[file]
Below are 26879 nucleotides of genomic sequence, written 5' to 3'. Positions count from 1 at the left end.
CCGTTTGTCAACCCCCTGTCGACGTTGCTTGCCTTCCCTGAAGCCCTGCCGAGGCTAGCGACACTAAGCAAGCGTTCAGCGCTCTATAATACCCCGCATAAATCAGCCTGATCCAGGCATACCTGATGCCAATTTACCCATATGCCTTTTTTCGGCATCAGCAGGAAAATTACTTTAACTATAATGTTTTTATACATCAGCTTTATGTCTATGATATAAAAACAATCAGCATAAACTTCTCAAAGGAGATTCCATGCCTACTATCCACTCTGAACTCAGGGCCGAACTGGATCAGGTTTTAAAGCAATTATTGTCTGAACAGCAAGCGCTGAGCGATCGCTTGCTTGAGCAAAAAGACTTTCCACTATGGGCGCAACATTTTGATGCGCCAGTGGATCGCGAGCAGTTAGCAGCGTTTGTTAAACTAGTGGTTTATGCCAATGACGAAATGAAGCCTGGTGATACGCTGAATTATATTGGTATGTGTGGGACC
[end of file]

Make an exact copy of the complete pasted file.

Below are 26879 nucleotides of genomic sequence, written 5' to 3'. Positions count from 1 at the left end.
CCGTTTGTCAACCCCCTGTCGACGTTGCTTGCCTTCCCTGAAGCCCTGCCGAGGCTAGCGACACTAAGCAAGCGTTCAGCGCTCTATAATACCCCGCATAAATCAGCCTGATCCAGGCATACCTGATGCCAATTTACCCATATGCCTTTTTTCGGCATCAGCAGGAAAATTACTTTAACTATAATGTTTTTATACATCAGCTTTATGTCTATGATATAAAAACAATCAGCATAAACTTCTCAAAGGAGATTCCATGCCTACTATCCACTCTGAACTCAGGGCCGAACTGGATCAGGTTTTAAAGCAATTATTGTCTGAACAGCAAGCGCTGAGCGATCGCTTGCTTGAGCAAAAAGACTTTCCACTATGGGCGCAACATTTTGATGCGCCAGTGGATCGCGAGCAGTTAGCAGCGTTTGTTAAACTAGTGGTTTATGCCAATGACGAAATGAAGCCTGGTGATACGCTGAATTATATTGGTATGTGTGGGACC